Indiana is a team in flux. They made a big move at the trade deadline to add Tyrese Haliburton in a swap for Domantas Sabonis, which might trigger more moves in the coming months. The No. 5 spot is still a point in the draft where you value the highest ceiling over anything else, and Haliburton and even Myles Turner are easy players to build around. 

    Why Sharpe?

    Sharpe is the mystery man of this year’s draft. He has to hope that scouts caught enough of him in person during his high school years, especially if he plans to get selected before players like Keegan Murray, Benedict Mathurin and AJ Griffin in the top six. At 6-foot-6 with a reported 7-foot wingspan, Sharpe has the tools to defend multiple positions at the NBA level. He’s worked on his shot and off the dribble creation, but he’s raw and lacks experience above the high school level. If he enters the draft, there could be a team that falls in love with his potential and he isn’t expected to drop out of the top 10. 

    6. Portland Trail Blazers: Keegan Murray, PF, Iowa

    Measurables: 6-foot-8, 225 pounds, Age: 21

    Team Needs 

    Are the Blazers in rebuild or reset mode? After trading away CJ McCollum and shutting down Damian Lillard, the focus shifted to Anfernee Simons and Nassir Little. Little injured his shoulder in January and missed major time, but he is still part of the core moving forward. Will Portland shop this pick to add immediate help for Lillard? Will they look for a veteran college player who can play rotational minutes in year one? Or will they start over completely and go with the best young talent available? Lots of options in the Pacific Northwest.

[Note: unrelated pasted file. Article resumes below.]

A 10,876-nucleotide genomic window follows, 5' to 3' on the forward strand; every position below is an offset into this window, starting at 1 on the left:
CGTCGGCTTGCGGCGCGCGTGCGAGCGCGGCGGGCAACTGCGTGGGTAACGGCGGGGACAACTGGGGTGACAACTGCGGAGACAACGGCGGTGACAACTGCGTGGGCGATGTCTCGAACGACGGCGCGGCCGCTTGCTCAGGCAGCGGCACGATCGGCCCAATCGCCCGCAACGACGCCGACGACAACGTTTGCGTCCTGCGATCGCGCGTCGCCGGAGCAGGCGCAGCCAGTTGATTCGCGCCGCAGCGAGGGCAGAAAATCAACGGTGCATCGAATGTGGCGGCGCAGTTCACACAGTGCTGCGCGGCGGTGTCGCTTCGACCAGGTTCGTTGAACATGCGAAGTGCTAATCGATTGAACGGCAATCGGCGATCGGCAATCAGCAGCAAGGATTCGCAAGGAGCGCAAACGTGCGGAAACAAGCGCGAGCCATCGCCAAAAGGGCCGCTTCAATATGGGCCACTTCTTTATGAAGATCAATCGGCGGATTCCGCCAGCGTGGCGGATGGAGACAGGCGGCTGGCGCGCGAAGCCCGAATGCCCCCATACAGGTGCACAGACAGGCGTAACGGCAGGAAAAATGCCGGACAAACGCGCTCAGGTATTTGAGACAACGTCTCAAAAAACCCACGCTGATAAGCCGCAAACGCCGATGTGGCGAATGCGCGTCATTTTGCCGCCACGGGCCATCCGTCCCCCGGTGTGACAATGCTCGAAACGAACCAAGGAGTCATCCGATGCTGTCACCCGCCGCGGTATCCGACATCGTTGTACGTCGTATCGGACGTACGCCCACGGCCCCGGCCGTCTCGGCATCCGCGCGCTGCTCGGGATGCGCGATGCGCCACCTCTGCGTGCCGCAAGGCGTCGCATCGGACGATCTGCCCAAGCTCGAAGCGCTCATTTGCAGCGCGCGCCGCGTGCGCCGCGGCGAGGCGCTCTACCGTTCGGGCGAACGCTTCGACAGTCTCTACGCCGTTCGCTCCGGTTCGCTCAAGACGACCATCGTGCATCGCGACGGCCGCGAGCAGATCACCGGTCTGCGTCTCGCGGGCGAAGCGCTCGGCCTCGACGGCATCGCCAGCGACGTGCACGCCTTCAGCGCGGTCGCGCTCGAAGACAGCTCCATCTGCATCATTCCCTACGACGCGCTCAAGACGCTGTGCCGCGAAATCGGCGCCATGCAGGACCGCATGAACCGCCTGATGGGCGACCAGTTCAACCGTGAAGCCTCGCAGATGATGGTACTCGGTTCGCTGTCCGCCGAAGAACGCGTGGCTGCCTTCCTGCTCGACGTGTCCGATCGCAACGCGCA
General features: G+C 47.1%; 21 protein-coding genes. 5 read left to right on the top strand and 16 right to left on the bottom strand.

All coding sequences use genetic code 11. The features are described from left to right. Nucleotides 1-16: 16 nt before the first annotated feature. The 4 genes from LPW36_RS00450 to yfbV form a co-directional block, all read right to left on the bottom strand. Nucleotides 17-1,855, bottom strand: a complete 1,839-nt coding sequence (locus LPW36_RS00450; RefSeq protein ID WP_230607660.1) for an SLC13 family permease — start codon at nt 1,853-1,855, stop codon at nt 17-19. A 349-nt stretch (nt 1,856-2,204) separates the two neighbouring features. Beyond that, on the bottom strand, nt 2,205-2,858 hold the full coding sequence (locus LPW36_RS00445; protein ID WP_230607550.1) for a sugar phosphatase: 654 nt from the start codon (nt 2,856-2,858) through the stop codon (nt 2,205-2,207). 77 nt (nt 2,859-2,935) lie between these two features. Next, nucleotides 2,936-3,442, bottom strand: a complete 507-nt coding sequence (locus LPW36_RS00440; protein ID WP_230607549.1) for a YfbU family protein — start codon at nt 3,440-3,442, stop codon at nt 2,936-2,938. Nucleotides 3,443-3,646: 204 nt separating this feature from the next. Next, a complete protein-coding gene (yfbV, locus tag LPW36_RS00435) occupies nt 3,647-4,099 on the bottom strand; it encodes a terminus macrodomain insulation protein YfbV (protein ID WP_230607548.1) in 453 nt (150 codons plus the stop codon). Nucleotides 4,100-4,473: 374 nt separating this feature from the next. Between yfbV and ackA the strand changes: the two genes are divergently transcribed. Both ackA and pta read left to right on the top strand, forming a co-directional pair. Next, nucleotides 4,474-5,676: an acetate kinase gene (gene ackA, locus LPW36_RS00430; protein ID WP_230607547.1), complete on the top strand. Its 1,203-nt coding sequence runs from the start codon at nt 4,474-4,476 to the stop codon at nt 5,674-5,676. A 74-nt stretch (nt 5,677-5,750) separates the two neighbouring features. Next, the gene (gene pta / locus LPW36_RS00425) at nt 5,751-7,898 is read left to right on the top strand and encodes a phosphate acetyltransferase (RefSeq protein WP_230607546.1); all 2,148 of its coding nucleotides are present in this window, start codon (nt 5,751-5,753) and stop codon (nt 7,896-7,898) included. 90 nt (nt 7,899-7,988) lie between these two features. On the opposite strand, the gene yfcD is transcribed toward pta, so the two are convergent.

Why Murray?  

    Position of need? Check. Mature college prospect? Check. This is a little high in my book for Murray, but that doesn’t mean he won’t hear his name called in the Top 6. A jack of all trades, master of none prospect, Murray looks like a long term NBA rotational player. He can defend multiple positions, shoot the three, rebound and even block a few shots. Whether he can be a plus starter is still in question, but he’s shown the ability to improve each year and there is still room to grow.

    7. Sacramento Kings: AJ Griffin, SF, Duke

    Measurables: 6-foot-6, 220 pounds, Age: 18

    Team Needs

    Winners. Defenders. Length. 3-point shooting. General manager Monte McNair took a swing at the deadline when he landed Domantas Sabonis via trade. He’ll pair the two-time All-Star with De’Aaron Fox moving forward, which means the Kings need long, versatile, shooters at the two, three and four. At No. 7, you still need to value the best player over fit. There are plenty of players that fit both, but choosing the right one might not be that simple.

    Why Griffin?

    This is a bit of a toss up. Griffin, Johnny Davis and Bennedict Mathurin are all in the same grouping of players that could help the Kings. Griffin is an elite shooter with NBA pedigree. He can play the two or the three and has the tools to become a very good 3-and-D wing.